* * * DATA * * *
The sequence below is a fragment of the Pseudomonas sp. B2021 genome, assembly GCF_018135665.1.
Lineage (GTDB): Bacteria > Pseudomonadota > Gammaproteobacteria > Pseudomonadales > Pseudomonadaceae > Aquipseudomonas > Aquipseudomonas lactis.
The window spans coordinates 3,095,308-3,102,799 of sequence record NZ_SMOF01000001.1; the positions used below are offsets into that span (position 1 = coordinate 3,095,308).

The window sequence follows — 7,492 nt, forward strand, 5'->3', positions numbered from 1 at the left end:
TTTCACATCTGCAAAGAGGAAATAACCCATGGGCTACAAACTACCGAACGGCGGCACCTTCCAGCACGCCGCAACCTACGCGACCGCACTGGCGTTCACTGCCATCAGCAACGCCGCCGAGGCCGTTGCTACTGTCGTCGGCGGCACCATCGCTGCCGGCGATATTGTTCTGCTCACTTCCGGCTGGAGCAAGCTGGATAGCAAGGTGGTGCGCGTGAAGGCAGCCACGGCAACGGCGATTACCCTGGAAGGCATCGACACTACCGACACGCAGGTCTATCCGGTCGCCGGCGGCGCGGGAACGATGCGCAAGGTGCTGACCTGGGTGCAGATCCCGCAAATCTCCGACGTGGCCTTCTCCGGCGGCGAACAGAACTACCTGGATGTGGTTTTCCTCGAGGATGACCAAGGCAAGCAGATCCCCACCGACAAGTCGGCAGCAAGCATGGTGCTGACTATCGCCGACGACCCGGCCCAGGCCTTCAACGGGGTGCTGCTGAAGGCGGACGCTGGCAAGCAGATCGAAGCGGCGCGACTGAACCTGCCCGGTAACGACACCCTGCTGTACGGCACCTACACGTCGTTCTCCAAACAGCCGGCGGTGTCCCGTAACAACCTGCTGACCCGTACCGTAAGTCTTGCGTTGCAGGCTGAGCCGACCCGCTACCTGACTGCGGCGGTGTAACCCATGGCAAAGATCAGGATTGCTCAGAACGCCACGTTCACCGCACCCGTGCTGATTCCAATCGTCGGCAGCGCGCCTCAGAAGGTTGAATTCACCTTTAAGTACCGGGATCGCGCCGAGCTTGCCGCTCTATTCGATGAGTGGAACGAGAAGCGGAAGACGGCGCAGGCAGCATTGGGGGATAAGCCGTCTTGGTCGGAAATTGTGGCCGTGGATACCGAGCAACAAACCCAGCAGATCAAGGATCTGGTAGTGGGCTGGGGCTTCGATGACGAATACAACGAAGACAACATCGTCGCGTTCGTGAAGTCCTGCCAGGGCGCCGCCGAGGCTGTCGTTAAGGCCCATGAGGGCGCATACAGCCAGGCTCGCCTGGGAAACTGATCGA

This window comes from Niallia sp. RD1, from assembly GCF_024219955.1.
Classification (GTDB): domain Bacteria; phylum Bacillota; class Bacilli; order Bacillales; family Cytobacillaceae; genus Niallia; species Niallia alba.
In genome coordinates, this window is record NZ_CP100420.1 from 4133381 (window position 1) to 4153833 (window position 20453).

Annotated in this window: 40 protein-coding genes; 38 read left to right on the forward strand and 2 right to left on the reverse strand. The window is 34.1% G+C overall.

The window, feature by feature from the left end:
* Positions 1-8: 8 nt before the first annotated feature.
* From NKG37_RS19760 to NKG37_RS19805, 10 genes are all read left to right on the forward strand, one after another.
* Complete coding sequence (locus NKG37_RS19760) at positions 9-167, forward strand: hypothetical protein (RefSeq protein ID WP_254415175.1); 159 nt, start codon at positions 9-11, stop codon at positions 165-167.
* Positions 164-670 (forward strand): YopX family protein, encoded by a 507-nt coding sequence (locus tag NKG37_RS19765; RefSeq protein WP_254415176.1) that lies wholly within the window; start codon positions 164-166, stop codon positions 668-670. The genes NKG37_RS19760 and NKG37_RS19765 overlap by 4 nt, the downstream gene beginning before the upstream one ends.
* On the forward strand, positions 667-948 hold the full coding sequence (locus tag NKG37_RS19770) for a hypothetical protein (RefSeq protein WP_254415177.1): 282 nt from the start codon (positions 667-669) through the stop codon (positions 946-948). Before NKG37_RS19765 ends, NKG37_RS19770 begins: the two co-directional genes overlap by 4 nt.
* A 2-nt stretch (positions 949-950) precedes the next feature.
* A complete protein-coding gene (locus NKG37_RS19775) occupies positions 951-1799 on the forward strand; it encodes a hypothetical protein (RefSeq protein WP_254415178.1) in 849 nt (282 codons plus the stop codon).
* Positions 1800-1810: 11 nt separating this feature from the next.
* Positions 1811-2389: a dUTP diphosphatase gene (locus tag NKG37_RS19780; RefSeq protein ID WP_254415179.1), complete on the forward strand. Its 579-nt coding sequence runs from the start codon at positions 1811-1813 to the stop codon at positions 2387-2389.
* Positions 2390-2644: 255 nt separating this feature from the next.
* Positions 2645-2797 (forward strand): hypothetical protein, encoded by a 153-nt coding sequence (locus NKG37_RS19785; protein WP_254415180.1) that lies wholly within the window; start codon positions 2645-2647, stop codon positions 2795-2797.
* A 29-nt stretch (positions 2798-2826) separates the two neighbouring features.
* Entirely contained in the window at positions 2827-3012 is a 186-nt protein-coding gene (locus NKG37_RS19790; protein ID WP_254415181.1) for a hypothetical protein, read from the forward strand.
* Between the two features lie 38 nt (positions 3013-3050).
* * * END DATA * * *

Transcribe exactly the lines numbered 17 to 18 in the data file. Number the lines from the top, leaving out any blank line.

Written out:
* A complete protein-coding gene (locus NKG37_RS19775) occupies positions 951-1799 on the forward strand; it encodes a hypothetical protein (RefSeq protein WP_254415178.1) in 849 nt (282 codons plus the stop codon).
* Positions 1800-1810: 11 nt separating this feature from the next.